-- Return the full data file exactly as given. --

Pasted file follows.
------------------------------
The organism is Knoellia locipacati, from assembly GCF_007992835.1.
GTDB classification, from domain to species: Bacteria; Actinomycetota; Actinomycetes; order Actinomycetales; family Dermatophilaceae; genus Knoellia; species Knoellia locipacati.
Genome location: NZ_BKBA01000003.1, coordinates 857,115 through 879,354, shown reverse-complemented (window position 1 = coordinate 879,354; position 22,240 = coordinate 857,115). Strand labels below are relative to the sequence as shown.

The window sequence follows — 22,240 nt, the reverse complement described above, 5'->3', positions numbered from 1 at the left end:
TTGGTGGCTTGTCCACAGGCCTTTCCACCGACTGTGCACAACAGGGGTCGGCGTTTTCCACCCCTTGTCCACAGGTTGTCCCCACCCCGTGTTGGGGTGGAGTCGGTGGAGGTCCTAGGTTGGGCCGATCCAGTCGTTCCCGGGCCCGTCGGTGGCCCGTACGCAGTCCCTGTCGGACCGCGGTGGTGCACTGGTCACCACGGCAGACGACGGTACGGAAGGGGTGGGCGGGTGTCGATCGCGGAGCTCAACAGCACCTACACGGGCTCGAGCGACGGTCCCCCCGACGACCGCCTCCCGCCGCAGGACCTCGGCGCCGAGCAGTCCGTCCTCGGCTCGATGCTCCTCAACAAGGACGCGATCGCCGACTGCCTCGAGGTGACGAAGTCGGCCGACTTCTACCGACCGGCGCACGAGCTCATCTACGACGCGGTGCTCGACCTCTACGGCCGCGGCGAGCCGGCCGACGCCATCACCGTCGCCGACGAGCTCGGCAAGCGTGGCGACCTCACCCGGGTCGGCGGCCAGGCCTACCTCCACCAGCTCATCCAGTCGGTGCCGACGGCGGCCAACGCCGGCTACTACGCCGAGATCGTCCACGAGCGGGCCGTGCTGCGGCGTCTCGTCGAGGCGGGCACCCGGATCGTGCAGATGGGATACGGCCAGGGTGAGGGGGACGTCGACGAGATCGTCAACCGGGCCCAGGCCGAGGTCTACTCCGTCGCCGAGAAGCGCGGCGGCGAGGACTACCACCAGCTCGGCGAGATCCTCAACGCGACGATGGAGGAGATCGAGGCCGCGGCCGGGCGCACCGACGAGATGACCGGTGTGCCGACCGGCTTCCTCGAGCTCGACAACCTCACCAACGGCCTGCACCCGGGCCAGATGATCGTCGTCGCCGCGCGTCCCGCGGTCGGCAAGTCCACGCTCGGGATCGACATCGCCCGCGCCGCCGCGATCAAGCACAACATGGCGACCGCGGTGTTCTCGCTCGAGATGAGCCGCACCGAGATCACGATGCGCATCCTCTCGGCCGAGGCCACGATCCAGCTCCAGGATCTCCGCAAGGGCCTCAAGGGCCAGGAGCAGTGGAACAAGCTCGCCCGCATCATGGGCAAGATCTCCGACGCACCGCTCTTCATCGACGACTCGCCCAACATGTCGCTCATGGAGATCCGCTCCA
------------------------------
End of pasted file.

The organism is Knoellia locipacati, from assembly GCF_007992835.1.
GTDB classification, from domain to species: Bacteria; Actinomycetota; Actinomycetes; order Actinomycetales; family Dermatophilaceae; genus Knoellia; species Knoellia locipacati.
Genome location: NZ_BKBA01000003.1, coordinates 857,115 through 879,354, shown reverse-complemented (window position 1 = coordinate 879,354; position 22,240 = coordinate 857,115). Strand labels below are relative to the sequence as shown.

The window sequence follows — 22,240 nt, the reverse complement described above, 5'->3', positions numbered from 1 at the left end:
TTGGTGGCTTGTCCACAGGCCTTTCCACCGACTGTGCACAACAGGGGTCGGCGTTTTCCACCCCTTGTCCACAGGTTGTCCCCACCCCGTGTTGGGGTGGAGTCGGTGGAGGTCCTAGGTTGGGCCGATCCAGTCGTTCCCGGGCCCGTCGGTGGCCCGTACGCAGTCCCTGTCGGACCGCGGTGGTGCACTGGTCACCACGGCAGACGACGGTACGGAAGGGGTGGGCGGGTGTCGATCGCGGAGCTCAACAGCACCTACACGGGCTCGAGCGACGGTCCCCCCGACGACCGCCTCCCGCCGCAGGACCTCGGCGCCGAGCAGTCCGTCCTCGGCTCGATGCTCCTCAACAAGGACGCGATCGCCGACTGCCTCGAGGTGACGAAGTCGGCCGACTTCTACCGACCGGCGCACGAGCTCATCTACGACGCGGTGCTCGACCTCTACGGCCGCGGCGAGCCGGCCGACGCCATCACCGTCGCCGACGAGCTCGGCAAGCGTGGCGACCTCACCCGGGTCGGCGGCCAGGCCTACCTCCACCAGCTCATCCAGTCGGTGCCGACGGCGGCCAACGCCGGCTACTACGCCGAGATCGTCCACGAGCGGGCCGTGCTGCGGCGTCTCGTCGAGGCGGGCACCCGGATCGTGCAGATGGGATACGGCCAGGGTGAGGGGGACGTCGACGAGATCGTCAACCGGGCCCAGGCCGAGGTCTACTCCGTCGCCGAGAAGCGCGGCGGCGAGGACTACCACCAGCTCGGCGAGATCCTCAACGCGACGATGGAGGAGATCGAGGCCGCGGCCGGGCGCACCGACGAGATGACCGGTGTGCCGACCGGCTTCCTCGAGCTCGACAACCTCACCAACGGCCTGCACCCGGGCCAGATGATCGTCGTCGCCGCGCGTCCCGCGGTCGGCAAGTCCACGCTCGGGATCGACATCGCCCGCGCCGCCGCGATCAAGCACAACATGGCGACCGCGGTGTTCTCGCTCGAGATGAGCCGCACCGAGATCACGATGCGCATCCTCTCGGCCGAGGCCACGATCCAGCTCCAGGATCTCCGCAAGGGCCTCAAGGGCCAGGAGCAGTGGAACAAGCTCGCCCGCATCATGGGCAAGATCTCCGACGCACCGCTCTTCATCGACGACTCGCCCAACATGTCGCTCATGGAGATCCGCTCCA